Friday, April 22, 2011



Why am I different?

I was at a party a couple of weeks ago with some people we have been friends with for years. One of them, a man who I have known since 1968, made a comment that really bothered me. He said “We don’t know where he went wrong, being the liberal that he is.” Being that we were at a social function that was thrown in our honor (my 35th wedding anniversary is on April 24) I just laughed it off because I didn’t feel like getting into some deep discussion about politics.

It did make me think though. I was born in Atlanta, lived in Charlotte for 5 years and have lived in the Birmingham metro area for 43 years. Most of my family (that I know of) is conservative in their views of politics. Why am I different?

I went to the same high school as my friends. We studied the same subjects. My parents were by no means liberal. Mom and Dad grew up in Atlanta, true southerners. I used to listen to my Grandfather talk horribly about African-Americans, but I have no prejudice based on race.

There was a study done by UC San Diego and Harvard University found that a gene called DRD4 may be the answer. It’s hard for me to believe that my views are based on chemistry. I am a very logical person. Could that be the answer?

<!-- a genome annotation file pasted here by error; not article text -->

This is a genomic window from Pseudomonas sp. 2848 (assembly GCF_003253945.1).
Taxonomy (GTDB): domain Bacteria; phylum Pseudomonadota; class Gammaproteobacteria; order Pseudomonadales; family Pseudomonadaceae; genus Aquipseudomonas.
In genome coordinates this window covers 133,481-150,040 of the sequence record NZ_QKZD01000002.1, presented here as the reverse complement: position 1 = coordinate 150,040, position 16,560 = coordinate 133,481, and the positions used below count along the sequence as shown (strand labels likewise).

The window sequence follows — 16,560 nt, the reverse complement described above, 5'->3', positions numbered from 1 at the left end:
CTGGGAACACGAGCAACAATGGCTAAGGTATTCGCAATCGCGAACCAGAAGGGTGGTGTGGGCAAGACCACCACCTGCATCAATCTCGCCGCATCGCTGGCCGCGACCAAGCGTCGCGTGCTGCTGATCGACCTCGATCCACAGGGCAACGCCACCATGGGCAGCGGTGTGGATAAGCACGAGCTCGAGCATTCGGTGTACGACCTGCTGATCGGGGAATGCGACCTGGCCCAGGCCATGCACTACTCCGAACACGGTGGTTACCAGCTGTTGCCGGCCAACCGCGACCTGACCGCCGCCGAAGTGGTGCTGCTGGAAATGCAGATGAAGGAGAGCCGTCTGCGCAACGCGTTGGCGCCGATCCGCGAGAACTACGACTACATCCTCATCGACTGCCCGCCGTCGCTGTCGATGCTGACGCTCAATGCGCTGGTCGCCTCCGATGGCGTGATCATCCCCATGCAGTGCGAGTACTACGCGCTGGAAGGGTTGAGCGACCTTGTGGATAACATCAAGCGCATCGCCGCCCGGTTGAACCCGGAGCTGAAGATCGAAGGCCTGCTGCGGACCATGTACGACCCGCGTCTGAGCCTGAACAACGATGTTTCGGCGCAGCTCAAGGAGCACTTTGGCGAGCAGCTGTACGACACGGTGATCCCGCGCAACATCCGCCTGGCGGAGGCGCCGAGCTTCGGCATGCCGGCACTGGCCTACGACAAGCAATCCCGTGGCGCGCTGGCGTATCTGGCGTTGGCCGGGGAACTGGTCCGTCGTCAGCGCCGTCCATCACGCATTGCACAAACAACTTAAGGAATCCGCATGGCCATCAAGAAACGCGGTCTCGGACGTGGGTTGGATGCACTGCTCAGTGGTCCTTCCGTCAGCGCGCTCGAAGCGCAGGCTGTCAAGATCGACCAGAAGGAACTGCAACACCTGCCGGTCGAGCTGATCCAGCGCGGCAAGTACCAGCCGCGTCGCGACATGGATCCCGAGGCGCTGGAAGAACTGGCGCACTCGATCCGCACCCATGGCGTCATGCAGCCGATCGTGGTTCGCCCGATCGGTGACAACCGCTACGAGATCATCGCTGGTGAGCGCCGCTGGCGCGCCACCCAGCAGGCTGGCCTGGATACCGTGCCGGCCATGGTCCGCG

My teenage years occurred during the Nixon years. I was fascinated with Watergate. I could see that Nixon and his group were crooks. My mother thought it was no big deal and he was railroaded into resigning. Is that where my thoughts were formed? Was the fact that I followed the writings of Woodward & Bernstein my education into progressive thought?

In college I started with studying for a degree in Business Management. After sitting through a thoroughly boring Economics class I decided I’d had enough, and I switched to a major of History with a minor in Psychology. Was my interest in the study of the mind the key?

Now just three weeks away from my 56th birthday I still don’t know the answer. I do know one thing….I will never subscribe to the conservative way of thinking.

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